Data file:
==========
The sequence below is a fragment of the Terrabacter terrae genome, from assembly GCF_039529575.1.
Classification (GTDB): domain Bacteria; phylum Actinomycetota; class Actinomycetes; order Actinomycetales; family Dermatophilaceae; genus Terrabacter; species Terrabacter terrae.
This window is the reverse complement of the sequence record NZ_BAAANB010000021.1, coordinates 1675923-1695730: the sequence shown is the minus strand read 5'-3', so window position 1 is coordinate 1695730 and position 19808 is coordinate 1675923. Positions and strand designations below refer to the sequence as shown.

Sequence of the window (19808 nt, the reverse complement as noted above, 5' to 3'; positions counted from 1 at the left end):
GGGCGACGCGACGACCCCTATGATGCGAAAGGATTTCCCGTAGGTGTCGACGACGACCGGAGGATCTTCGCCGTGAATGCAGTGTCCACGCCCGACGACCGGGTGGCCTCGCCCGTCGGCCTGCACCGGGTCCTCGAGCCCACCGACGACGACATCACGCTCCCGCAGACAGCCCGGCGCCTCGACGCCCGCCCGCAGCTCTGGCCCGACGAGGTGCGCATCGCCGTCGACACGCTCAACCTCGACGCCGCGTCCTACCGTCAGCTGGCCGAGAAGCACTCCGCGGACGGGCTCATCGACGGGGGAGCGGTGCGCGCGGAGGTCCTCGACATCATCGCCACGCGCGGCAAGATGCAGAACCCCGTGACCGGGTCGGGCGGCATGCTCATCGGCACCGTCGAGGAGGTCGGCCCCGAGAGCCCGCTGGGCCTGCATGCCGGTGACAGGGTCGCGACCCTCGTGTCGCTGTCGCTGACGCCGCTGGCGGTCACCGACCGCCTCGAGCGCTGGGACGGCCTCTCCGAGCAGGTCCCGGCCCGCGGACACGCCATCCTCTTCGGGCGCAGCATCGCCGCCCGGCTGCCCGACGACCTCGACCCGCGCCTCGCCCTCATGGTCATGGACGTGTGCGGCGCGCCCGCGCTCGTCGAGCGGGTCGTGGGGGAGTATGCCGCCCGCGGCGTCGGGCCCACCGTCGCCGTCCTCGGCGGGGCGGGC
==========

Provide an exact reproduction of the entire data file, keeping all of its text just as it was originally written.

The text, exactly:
The sequence below is a fragment of the Terrabacter terrae genome, from assembly GCF_039529575.1.
Classification (GTDB): domain Bacteria; phylum Actinomycetota; class Actinomycetes; order Actinomycetales; family Dermatophilaceae; genus Terrabacter; species Terrabacter terrae.
This window is the reverse complement of the sequence record NZ_BAAANB010000021.1, coordinates 1675923-1695730: the sequence shown is the minus strand read 5'-3', so window position 1 is coordinate 1695730 and position 19808 is coordinate 1675923. Positions and strand designations below refer to the sequence as shown.

Sequence of the window (19808 nt, the reverse complement as noted above, 5' to 3'; positions counted from 1 at the left end):
GGGCGACGCGACGACCCCTATGATGCGAAAGGATTTCCCGTAGGTGTCGACGACGACCGGAGGATCTTCGCCGTGAATGCAGTGTCCACGCCCGACGACCGGGTGGCCTCGCCCGTCGGCCTGCACCGGGTCCTCGAGCCCACCGACGACGACATCACGCTCCCGCAGACAGCCCGGCGCCTCGACGCCCGCCCGCAGCTCTGGCCCGACGAGGTGCGCATCGCCGTCGACACGCTCAACCTCGACGCCGCGTCCTACCGTCAGCTGGCCGAGAAGCACTCCGCGGACGGGCTCATCGACGGGGGAGCGGTGCGCGCGGAGGTCCTCGACATCATCGCCACGCGCGGCAAGATGCAGAACCCCGTGACCGGGTCGGGCGGCATGCTCATCGGCACCGTCGAGGAGGTCGGCCCCGAGAGCCCGCTGGGCCTGCATGCCGGTGACAGGGTCGCGACCCTCGTGTCGCTGTCGCTGACGCCGCTGGCGGTCACCGACCGCCTCGAGCGCTGGGACGGCCTCTCCGAGCAGGTCCCGGCCCGCGGACACGCCATCCTCTTCGGGCGCAGCATCGCCGCCCGGCTGCCCGACGACCTCGACCCGCGCCTCGCCCTCATGGTCATGGACGTGTGCGGCGCGCCCGCGCTCGTCGAGCGGGTCGTGGGGGAGTATGCCGCCCGCGGCGTCGGGCCCACCGTCGCCGTCCTCGGCGGGGCGGGC